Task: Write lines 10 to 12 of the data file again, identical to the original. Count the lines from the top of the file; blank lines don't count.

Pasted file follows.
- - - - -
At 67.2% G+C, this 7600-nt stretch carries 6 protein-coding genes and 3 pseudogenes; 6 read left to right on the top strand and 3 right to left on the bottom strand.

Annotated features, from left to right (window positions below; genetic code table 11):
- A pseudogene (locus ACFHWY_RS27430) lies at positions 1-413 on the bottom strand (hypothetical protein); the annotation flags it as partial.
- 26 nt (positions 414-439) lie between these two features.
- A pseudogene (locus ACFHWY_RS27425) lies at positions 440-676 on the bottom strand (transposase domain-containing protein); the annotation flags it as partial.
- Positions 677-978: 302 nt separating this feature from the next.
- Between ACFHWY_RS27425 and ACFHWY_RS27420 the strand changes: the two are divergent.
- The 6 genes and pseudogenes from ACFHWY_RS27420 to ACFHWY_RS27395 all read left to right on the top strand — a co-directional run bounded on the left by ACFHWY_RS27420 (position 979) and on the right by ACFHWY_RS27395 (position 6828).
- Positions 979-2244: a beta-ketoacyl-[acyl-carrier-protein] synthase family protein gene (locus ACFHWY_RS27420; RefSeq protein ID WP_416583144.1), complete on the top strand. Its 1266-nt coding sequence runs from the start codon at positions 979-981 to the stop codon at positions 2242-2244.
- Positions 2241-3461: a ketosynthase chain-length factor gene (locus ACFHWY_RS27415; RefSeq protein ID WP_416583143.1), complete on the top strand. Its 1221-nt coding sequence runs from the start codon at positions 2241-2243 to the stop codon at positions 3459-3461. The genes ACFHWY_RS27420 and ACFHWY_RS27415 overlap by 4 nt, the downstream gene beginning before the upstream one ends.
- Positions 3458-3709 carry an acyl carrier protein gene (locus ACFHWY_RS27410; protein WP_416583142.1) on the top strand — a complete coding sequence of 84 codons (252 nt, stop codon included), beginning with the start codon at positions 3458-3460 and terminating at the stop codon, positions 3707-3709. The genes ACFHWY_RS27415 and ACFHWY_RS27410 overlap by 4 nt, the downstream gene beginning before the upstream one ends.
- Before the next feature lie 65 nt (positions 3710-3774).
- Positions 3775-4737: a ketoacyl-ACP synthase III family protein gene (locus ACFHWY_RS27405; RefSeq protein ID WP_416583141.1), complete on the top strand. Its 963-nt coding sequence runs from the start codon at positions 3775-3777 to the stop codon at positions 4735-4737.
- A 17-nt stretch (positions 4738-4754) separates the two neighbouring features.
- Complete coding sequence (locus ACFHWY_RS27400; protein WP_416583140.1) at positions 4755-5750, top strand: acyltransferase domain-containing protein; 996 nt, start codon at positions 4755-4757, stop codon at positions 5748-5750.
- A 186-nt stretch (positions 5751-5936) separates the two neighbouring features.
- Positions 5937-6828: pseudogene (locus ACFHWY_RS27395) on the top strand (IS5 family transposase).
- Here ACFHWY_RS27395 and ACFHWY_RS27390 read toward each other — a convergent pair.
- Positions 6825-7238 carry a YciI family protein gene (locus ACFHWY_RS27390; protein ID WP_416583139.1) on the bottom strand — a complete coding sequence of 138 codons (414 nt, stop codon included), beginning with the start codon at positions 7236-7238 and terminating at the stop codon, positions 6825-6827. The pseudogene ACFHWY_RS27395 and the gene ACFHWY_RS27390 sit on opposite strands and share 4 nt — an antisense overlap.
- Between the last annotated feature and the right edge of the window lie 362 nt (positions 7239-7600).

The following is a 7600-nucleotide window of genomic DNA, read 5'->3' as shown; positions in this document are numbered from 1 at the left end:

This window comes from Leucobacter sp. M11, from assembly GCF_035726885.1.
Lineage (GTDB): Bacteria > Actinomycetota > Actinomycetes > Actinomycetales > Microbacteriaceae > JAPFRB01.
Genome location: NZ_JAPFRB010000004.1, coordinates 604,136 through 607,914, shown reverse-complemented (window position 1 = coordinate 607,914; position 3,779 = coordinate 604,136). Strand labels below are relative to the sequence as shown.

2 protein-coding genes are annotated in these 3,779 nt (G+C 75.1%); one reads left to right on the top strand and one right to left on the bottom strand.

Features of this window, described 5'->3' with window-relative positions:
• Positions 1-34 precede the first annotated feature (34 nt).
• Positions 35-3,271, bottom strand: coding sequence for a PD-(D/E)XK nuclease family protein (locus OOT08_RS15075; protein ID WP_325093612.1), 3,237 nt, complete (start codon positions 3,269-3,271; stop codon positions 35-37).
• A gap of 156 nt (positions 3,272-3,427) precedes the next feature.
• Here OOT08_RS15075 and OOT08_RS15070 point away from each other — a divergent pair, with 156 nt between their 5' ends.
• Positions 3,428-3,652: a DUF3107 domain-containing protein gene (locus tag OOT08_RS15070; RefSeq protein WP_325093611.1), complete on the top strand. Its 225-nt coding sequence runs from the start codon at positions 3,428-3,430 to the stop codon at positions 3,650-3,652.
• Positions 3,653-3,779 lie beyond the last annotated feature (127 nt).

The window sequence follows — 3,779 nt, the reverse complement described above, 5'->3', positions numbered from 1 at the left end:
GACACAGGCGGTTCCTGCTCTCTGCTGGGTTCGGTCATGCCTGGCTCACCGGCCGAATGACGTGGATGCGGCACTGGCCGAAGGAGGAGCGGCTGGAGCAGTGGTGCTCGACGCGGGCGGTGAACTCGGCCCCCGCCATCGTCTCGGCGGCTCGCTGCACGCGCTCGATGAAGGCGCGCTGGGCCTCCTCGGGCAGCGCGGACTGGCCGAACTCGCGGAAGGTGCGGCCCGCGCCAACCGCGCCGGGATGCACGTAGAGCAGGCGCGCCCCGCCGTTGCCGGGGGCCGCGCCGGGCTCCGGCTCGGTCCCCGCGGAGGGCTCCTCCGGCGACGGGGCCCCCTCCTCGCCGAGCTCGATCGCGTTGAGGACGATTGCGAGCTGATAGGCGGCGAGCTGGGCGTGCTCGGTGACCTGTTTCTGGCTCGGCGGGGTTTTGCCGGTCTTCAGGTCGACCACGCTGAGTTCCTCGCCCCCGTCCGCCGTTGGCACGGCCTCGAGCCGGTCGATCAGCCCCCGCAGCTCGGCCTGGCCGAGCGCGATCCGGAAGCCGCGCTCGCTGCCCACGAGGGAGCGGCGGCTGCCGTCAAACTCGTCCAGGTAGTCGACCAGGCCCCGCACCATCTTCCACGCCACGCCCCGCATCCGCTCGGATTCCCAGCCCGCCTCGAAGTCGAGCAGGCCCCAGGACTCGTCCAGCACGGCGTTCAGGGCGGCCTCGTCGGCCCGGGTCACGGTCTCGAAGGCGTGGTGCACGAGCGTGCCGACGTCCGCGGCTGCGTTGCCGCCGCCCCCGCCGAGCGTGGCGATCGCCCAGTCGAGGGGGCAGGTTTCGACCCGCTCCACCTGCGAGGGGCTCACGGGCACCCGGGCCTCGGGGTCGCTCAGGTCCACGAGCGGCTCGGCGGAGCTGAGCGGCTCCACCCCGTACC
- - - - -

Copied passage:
- Positions 2241-3461: a ketosynthase chain-length factor gene (locus ACFHWY_RS27415; RefSeq protein ID WP_416583143.1), complete on the top strand. Its 1221-nt coding sequence runs from the start codon at positions 2241-2243 to the stop codon at positions 3459-3461. The genes ACFHWY_RS27420 and ACFHWY_RS27415 overlap by 4 nt, the downstream gene beginning before the upstream one ends.
- Positions 3458-3709 carry an acyl carrier protein gene (locus ACFHWY_RS27410; protein WP_416583142.1) on the top strand — a complete coding sequence of 84 codons (252 nt, stop codon included), beginning with the start codon at positions 3458-3460 and terminating at the stop codon, positions 3707-3709. The genes ACFHWY_RS27415 and ACFHWY_RS27410 overlap by 4 nt, the downstream gene beginning before the upstream one ends.
- Before the next feature lie 65 nt (positions 3710-3774).